“We want users to walk around looking and feeling confident and we don't want their phone stolen out of their hand. Phones cost close to $1,000 and 11 percent of phone thefts in the United States happen as phones are stolen right out of your hand,” Thorn said.
“We're also working on a feature that could come out in August, that if your phone is either thrown or tossed it would automatically engage the 'I feel unsafe' mode and alert your protectors, who can call 911,” Rucci said.
Tego is a free app and the program is designed to share some analytics with the universities that Rucci and Thorn have partnered with. While they do not share personal information, they do share details like where students have reported feeling unsafe and where students were when they called 911. This allows the university the tools to better station their police force and add security.
Tego launched on Apple IOS systems on March 1 and already has 1,000 users. Tego will be available on Android systems on Aug. 1. With the help of sororities on the OSU campus, the word on Tego is spreading fast. “We've also found that parents are really passionate about the product,” Thorn said. “They can make sure their kids are safe, from new drivers to college students, they can make sure they get home safely.”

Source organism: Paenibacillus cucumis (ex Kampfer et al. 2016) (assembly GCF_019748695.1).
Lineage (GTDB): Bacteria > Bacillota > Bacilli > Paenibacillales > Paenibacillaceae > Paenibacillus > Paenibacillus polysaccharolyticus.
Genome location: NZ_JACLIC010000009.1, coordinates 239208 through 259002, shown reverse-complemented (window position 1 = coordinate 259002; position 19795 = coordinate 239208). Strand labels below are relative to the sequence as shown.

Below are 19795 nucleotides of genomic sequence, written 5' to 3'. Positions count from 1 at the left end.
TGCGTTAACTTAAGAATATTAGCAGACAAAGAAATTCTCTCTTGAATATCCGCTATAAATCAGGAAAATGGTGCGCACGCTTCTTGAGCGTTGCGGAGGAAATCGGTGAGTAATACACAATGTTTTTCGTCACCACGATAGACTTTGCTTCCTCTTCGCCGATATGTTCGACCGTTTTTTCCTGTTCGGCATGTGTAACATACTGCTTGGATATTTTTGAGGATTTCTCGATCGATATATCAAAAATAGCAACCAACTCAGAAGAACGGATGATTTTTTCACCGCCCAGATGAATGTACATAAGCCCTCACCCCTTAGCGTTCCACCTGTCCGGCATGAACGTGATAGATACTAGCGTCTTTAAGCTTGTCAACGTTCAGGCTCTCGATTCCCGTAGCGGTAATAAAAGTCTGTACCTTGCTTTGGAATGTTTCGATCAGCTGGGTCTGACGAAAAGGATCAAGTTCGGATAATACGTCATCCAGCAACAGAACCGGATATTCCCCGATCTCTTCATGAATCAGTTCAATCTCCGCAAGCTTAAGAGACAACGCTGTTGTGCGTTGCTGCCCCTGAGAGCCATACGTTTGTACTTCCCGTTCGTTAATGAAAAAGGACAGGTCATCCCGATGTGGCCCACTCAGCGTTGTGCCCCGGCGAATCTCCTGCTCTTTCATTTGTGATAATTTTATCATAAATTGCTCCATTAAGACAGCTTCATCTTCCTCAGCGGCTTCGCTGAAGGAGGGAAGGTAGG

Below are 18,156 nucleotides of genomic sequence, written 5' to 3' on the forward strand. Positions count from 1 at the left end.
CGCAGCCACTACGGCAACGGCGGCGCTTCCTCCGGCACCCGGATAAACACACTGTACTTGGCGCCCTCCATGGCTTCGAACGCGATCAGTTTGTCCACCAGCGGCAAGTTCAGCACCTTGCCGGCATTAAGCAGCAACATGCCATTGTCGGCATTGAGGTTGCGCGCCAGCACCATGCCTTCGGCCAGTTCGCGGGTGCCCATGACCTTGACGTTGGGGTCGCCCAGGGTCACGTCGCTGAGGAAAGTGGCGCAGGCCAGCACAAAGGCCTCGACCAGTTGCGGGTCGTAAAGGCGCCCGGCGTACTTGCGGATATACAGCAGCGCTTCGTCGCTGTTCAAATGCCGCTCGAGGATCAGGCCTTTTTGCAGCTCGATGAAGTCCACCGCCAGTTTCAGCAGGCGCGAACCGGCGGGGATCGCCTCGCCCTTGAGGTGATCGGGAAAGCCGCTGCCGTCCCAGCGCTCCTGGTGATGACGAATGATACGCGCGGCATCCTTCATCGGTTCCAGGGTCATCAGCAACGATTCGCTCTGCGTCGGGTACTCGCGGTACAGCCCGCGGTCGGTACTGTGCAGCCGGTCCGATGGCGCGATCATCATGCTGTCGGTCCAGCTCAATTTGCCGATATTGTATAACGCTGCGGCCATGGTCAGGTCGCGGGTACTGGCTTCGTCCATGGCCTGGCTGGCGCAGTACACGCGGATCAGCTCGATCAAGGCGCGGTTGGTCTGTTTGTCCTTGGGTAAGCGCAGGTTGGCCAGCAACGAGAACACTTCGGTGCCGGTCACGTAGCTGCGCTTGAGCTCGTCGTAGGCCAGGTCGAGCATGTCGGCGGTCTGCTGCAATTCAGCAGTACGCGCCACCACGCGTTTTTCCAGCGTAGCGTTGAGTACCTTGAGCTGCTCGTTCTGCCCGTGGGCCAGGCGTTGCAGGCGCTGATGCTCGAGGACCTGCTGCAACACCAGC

“We've created a way for parents to get that level of safety with their kids without resorting to secretly tracking them,” Rucci said. “This way the kid is involved and it adds a level of responsibility and trust. Mostly, we want to respect the user.”
With a worthy idea and the know-how, Rucci and Thorn will likely change the lexicon as people all over start to say “Just Tego me when you leave.”
Learn more about Tego at https://tego.tech/
Allison Carey is a writer and photographer from Rocky River.